A DTG printer is much like using an inkjet printer to print things from your computer – except that it’s usually bigger, and it prints on fabric instead.
What Is Best Used For?
Digital printing is great when you want to add lots of colors, or when you have a complicated design that doesn’t work well in stencil form.
Digital printing can create something close to photograph-like quality on clothes, which is obviously a major step up from screen printing techniques that – while occasionally detailed – cannot really achieve anything like this level of intricacy.
It’s easy to customize the prints repeatedly, which is tricky to do with screen printing. Once the stencils have been made, they’re fairly fixed – while digital images can be altered over and over again.
Age Of The Digital Printing Process
Digital printing has only been around for about 15 years. It started around 1996 when the first commercially available DTG printer hit the market in Florida.
Digital printing has come along in leaps and bounds, countering many of the disadvantages originally associated with it, and claiming a good slice of the printing market.
Setup and Maintenance Cost
Simply put, DTG is expensive…PERIOD!
Not only can the printers cost anywhere from $16,000 to $250,000, but you would also need a pre-treatment machine, a heat press, and RIP software.
On top of that, the ink is equally expensive. DTG printers also require careful and regular maintenance, which further drives up the cost of owning and operating a machine.
Compared to that, an entry-level screen printing machine starts at $400, and for $3,000, you can have a multi-color multi-station screen printing for some serious printing.
Screen printing requires significantly less maintenance and the ink is much cheaper to boot.
Winner: Screen Printing
When it comes to the speed of printing, there is no contest. Screen printing wins hands down.
Since the DTG printer has to print line-by-line, it ends up being much slower than screen printing.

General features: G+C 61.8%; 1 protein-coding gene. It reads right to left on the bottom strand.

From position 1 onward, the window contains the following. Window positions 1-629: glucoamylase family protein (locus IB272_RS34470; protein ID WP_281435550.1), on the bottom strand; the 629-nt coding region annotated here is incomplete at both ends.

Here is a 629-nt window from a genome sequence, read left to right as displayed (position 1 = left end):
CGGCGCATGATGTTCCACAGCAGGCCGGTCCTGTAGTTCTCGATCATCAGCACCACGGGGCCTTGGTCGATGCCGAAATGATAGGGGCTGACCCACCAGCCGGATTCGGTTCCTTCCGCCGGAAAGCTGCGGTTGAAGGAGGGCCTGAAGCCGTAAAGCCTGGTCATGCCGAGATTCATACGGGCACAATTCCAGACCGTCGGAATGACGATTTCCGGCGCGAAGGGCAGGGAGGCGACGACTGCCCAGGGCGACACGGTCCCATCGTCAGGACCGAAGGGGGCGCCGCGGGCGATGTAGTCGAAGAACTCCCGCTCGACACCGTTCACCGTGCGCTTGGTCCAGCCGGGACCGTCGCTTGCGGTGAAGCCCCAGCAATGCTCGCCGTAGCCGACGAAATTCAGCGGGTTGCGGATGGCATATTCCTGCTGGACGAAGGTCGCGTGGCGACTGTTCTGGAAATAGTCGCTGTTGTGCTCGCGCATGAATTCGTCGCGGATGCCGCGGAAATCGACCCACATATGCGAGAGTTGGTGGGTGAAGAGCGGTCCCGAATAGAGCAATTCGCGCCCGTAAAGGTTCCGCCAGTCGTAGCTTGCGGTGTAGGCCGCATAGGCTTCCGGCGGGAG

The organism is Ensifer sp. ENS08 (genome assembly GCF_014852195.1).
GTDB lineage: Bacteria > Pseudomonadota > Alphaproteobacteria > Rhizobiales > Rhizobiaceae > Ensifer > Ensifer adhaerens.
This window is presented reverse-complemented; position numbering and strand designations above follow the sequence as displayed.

For comparison, an entry-level DTG printer can typically print 15 – 20 t-shirts per hour, while a screen printing machine can easily do 150 per hour.
Winner: Screen Printing
If you need to print large quantities of t-shirts, screen printing is the way to go.
As mentioned above, a screen printing setup can cranks out 150 t-shirts per hour, while a DTG printer can barely keep up at 15 – 20 t-shirts per hour. The cost-saving and increased output make any setup you have to do for screen printing negligible.
Winner: Screen Printing
When it comes to durability, screen-printed t-shirts tend to last longer and withstand more washes than DTG printing.
While the exact number varies depending on fabric and ink used, DTG typically lasts only 25% – 50% as many washes as screen printing.
Winner: Screen Printing
Print On Demand
Conversely, if you only need a couple of t-shirts, then DTG is the way to go.
All the extra setup you have to do to screen printing will make the cost of printing a handful of t-shirts prohibitive.
DTG requires minimal setup, and you can print a t-shirt as you would print a paper.
Colorful and Intricate Artwork
Need to print a family photo on a t-shirt? DTG is your friend!
Screen printing requires you to have one screen per color. The more colorful the art, the more screen you need, and the longer it will take to print a single t-shirt.
Furthermore, after a certain number of colors, screen printing is not feasible.
DTG has no such restriction.
With proper pre-treatment, you can print any number of colors you want. Need a photo-realistic print, go for DTG.
Which one should you choose?
- The best printing method ultimately comes down to what you want your business to be. Our rule of thumb is simple.
- If you are going to be printing in bulks, then go for screen printing.
- If you are tight on budget, then start with screen printing.
- If you are going to be doing print on demand, or small orders, or ultra colorful pictures, then go for DTG.
- Also, it’s not uncommon for screen printing shops to have a DTG machine to handle smaller orders. You can always start with one and grow into the other.
In terms of money, digital printing vs screen printing cost is very difficult to weigh up because it depends on your customer’s needs.
In terms of quality, screen printing will offer lasting prints with more accurate colors and better textures, but digital printing will offer more flexible, variable, and detailed designs.
What kind of printing works best for your business will depend on which market you would like to cater for. If you can afford to get involved with both, do so; it will maximize the number of clients you can market to, and give you flexibility with the jobs you take on.
Do some market research before you purchase your equipment, so you can make sure you are buying the right thing for the clients you will be aiming to serve.